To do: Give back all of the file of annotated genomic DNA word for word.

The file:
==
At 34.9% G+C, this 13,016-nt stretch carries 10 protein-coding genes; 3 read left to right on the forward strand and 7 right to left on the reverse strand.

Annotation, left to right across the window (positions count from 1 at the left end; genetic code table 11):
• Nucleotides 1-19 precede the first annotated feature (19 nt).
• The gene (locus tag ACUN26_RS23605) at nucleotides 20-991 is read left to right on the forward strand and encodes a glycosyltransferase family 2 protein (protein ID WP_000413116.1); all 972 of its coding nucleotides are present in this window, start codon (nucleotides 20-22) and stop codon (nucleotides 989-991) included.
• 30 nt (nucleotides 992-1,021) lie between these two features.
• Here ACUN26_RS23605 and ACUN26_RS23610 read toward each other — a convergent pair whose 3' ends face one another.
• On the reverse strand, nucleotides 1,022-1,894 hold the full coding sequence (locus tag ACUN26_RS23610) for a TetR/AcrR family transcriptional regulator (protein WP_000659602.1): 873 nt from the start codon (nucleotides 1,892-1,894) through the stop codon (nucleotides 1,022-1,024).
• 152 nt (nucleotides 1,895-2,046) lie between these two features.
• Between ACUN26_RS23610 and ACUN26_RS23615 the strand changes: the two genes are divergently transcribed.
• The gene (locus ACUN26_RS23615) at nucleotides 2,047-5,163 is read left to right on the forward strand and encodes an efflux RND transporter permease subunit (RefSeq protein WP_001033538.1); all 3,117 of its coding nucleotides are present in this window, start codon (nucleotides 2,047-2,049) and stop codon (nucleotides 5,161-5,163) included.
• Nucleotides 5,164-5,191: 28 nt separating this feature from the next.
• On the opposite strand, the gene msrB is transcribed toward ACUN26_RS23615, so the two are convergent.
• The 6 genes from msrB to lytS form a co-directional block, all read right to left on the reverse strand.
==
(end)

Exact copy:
At 34.9% G+C, this 13,016-nt stretch carries 10 protein-coding genes; 3 read left to right on the forward strand and 7 right to left on the reverse strand.

Annotation, left to right across the window (positions count from 1 at the left end; genetic code table 11):
• Nucleotides 1-19 precede the first annotated feature (19 nt).
• The gene (locus tag ACUN26_RS23605) at nucleotides 20-991 is read left to right on the forward strand and encodes a glycosyltransferase family 2 protein (protein ID WP_000413116.1); all 972 of its coding nucleotides are present in this window, start codon (nucleotides 20-22) and stop codon (nucleotides 989-991) included.
• 30 nt (nucleotides 992-1,021) lie between these two features.
• Here ACUN26_RS23605 and ACUN26_RS23610 read toward each other — a convergent pair whose 3' ends face one another.
• On the reverse strand, nucleotides 1,022-1,894 hold the full coding sequence (locus tag ACUN26_RS23610) for a TetR/AcrR family transcriptional regulator (protein WP_000659602.1): 873 nt from the start codon (nucleotides 1,892-1,894) through the stop codon (nucleotides 1,022-1,024).
• 152 nt (nucleotides 1,895-2,046) lie between these two features.
• Between ACUN26_RS23610 and ACUN26_RS23615 the strand changes: the two genes are divergently transcribed.
• The gene (locus ACUN26_RS23615) at nucleotides 2,047-5,163 is read left to right on the forward strand and encodes an efflux RND transporter permease subunit (RefSeq protein WP_001033538.1); all 3,117 of its coding nucleotides are present in this window, start codon (nucleotides 2,047-2,049) and stop codon (nucleotides 5,161-5,163) included.
• Nucleotides 5,164-5,191: 28 nt separating this feature from the next.
• On the opposite strand, the gene msrB is transcribed toward ACUN26_RS23615, so the two are convergent.
• The 6 genes from msrB to lytS form a co-directional block, all read right to left on the reverse strand.